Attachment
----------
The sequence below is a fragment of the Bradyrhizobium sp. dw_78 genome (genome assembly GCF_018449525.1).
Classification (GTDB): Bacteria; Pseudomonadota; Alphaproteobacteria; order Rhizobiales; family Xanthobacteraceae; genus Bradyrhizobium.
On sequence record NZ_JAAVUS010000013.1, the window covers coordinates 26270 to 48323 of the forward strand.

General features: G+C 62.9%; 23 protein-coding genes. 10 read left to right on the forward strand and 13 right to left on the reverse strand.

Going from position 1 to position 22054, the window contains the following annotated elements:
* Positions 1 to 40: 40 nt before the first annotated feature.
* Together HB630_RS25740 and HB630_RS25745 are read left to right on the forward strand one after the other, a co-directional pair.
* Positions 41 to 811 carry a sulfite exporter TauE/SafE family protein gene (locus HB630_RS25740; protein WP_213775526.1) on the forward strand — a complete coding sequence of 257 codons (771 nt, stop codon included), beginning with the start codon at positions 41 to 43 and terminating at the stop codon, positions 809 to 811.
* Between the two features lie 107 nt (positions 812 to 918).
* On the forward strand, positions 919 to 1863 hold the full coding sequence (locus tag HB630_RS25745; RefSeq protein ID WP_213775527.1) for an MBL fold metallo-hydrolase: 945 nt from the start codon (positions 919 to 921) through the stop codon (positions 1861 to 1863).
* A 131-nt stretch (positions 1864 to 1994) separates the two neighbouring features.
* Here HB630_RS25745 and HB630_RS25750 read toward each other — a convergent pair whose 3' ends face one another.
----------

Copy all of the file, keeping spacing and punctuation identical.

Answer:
The sequence below is a fragment of the Bradyrhizobium sp. dw_78 genome (genome assembly GCF_018449525.1).
Classification (GTDB): Bacteria; Pseudomonadota; Alphaproteobacteria; order Rhizobiales; family Xanthobacteraceae; genus Bradyrhizobium.
On sequence record NZ_JAAVUS010000013.1, the window covers coordinates 26270 to 48323 of the forward strand.

General features: G+C 62.9%; 23 protein-coding genes. 10 read left to right on the forward strand and 13 right to left on the reverse strand.

Going from position 1 to position 22054, the window contains the following annotated elements:
* Positions 1 to 40: 40 nt before the first annotated feature.
* Together HB630_RS25740 and HB630_RS25745 are read left to right on the forward strand one after the other, a co-directional pair.
* Positions 41 to 811 carry a sulfite exporter TauE/SafE family protein gene (locus HB630_RS25740; protein WP_213775526.1) on the forward strand — a complete coding sequence of 257 codons (771 nt, stop codon included), beginning with the start codon at positions 41 to 43 and terminating at the stop codon, positions 809 to 811.
* Between the two features lie 107 nt (positions 812 to 918).
* On the forward strand, positions 919 to 1863 hold the full coding sequence (locus tag HB630_RS25745; RefSeq protein ID WP_213775527.1) for an MBL fold metallo-hydrolase: 945 nt from the start codon (positions 919 to 921) through the stop codon (positions 1861 to 1863).
* A 131-nt stretch (positions 1864 to 1994) separates the two neighbouring features.
* Here HB630_RS25745 and HB630_RS25750 read toward each other — a convergent pair whose 3' ends face one another.